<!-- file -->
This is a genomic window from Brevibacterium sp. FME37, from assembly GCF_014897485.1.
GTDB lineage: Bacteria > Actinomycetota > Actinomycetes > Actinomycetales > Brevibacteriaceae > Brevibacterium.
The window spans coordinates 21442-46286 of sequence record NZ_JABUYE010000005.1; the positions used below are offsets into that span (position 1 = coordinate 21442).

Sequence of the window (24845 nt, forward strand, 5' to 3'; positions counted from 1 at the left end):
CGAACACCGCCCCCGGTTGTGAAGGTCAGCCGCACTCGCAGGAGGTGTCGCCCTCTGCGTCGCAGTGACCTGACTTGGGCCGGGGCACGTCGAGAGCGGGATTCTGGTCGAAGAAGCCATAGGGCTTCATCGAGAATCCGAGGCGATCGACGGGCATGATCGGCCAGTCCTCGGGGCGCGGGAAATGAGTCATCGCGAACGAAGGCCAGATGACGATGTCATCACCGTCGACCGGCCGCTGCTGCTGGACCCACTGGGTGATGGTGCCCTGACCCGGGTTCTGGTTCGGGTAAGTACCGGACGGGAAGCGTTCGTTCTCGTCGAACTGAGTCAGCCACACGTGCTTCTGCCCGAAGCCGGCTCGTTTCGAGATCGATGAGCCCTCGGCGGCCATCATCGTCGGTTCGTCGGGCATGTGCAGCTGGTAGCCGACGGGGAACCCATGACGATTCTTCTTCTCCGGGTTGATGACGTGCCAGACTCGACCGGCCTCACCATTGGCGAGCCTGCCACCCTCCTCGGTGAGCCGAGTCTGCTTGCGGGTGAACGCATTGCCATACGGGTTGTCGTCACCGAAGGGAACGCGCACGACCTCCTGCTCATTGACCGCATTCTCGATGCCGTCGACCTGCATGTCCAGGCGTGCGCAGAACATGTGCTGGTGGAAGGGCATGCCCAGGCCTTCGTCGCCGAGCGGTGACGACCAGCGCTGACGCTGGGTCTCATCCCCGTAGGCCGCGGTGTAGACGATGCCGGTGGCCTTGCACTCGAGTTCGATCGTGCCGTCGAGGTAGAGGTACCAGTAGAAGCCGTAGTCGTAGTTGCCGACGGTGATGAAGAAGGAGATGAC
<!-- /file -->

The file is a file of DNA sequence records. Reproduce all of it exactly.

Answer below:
This is a genomic window from Brevibacterium sp. FME37, from assembly GCF_014897485.1.
GTDB lineage: Bacteria > Actinomycetota > Actinomycetes > Actinomycetales > Brevibacteriaceae > Brevibacterium.
The window spans coordinates 21442-46286 of sequence record NZ_JABUYE010000005.1; the positions used below are offsets into that span (position 1 = coordinate 21442).

Sequence of the window (24845 nt, forward strand, 5' to 3'; positions counted from 1 at the left end):
CGAACACCGCCCCCGGTTGTGAAGGTCAGCCGCACTCGCAGGAGGTGTCGCCCTCTGCGTCGCAGTGACCTGACTTGGGCCGGGGCACGTCGAGAGCGGGATTCTGGTCGAAGAAGCCATAGGGCTTCATCGAGAATCCGAGGCGATCGACGGGCATGATCGGCCAGTCCTCGGGGCGCGGGAAATGAGTCATCGCGAACGAAGGCCAGATGACGATGTCATCACCGTCGACCGGCCGCTGCTGCTGGACCCACTGGGTGATGGTGCCCTGACCCGGGTTCTGGTTCGGGTAAGTACCGGACGGGAAGCGTTCGTTCTCGTCGAACTGAGTCAGCCACACGTGCTTCTGCCCGAAGCCGGCTCGTTTCGAGATCGATGAGCCCTCGGCGGCCATCATCGTCGGTTCGTCGGGCATGTGCAGCTGGTAGCCGACGGGGAACCCATGACGATTCTTCTTCTCCGGGTTGATGACGTGCCAGACTCGACCGGCCTCACCATTGGCGAGCCTGCCACCCTCCTCGGTGAGCCGAGTCTGCTTGCGGGTGAACGCATTGCCATACGGGTTGTCGTCACCGAAGGGAACGCGCACGACCTCCTGCTCATTGACCGCATTCTCGATGCCGTCGACCTGCATGTCCAGGCGTGCGCAGAACATGTGCTGGTGGAAGGGCATGCCCAGGCCTTCGTCGCCGAGCGGTGACGACCAGCGCTGACGCTGGGTCTCATCCCCGTAGGCCGCGGTGTAGACGATGCCGGTGGCCTTGCACTCGAGTTCGATCGTGCCGTCGAGGTAGAGGTACCAGTAGAAGCCGTAGTCGTAGTTGCCGACGGTGATGAAGAAGGAGATGAC